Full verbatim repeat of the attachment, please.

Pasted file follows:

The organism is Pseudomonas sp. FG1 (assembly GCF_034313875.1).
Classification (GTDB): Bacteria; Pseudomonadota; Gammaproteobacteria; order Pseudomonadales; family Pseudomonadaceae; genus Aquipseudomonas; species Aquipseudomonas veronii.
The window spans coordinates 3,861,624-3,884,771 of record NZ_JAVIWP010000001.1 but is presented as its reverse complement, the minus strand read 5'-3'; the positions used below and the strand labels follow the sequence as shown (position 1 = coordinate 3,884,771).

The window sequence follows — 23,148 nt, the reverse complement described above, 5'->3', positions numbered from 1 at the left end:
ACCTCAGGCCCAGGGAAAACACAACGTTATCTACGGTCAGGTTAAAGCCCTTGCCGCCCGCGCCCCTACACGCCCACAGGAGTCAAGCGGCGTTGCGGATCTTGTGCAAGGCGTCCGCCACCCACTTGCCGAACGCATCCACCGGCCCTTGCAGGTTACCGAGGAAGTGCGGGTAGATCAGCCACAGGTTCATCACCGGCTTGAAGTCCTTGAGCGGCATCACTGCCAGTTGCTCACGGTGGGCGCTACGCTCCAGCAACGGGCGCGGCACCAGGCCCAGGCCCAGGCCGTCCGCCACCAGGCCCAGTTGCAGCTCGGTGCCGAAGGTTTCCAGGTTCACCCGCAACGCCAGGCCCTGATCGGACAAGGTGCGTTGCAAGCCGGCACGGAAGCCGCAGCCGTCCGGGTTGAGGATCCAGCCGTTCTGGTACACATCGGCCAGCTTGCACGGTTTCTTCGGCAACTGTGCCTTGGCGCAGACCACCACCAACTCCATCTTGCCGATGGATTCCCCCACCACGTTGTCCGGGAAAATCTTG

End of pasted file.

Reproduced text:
The organism is Pseudomonas sp. FG1 (assembly GCF_034313875.1).
Classification (GTDB): Bacteria; Pseudomonadota; Gammaproteobacteria; order Pseudomonadales; family Pseudomonadaceae; genus Aquipseudomonas; species Aquipseudomonas veronii.
The window spans coordinates 3,861,624-3,884,771 of record NZ_JAVIWP010000001.1 but is presented as its reverse complement, the minus strand read 5'-3'; the positions used below and the strand labels follow the sequence as shown (position 1 = coordinate 3,884,771).

The window sequence follows — 23,148 nt, the reverse complement described above, 5'->3', positions numbered from 1 at the left end:
ACCTCAGGCCCAGGGAAAACACAACGTTATCTACGGTCAGGTTAAAGCCCTTGCCGCCCGCGCCCCTACACGCCCACAGGAGTCAAGCGGCGTTGCGGATCTTGTGCAAGGCGTCCGCCACCCACTTGCCGAACGCATCCACCGGCCCTTGCAGGTTACCGAGGAAGTGCGGGTAGATCAGCCACAGGTTCATCACCGGCTTGAAGTCCTTGAGCGGCATCACTGCCAGTTGCTCACGGTGGGCGCTACGCTCCAGCAACGGGCGCGGCACCAGGCCCAGGCCCAGGCCGTCCGCCACCAGGCCCAGTTGCAGCTCGGTGCCGAAGGTTTCCAGGTTCACCCGCAACGCCAGGCCCTGATCGGACAAGGTGCGTTGCAAGCCGGCACGGAAGCCGCAGCCGTCCGGGTTGAGGATCCAGCCGTTCTGGTACACATCGGCCAGCTTGCACGGTTTCTTCGGCAACTGTGCCTTGGCGCAGACCACCACCAACTCCATCTTGCCGATGGATTCCCCCACCACGTTGTCCGGGAAAATCTTG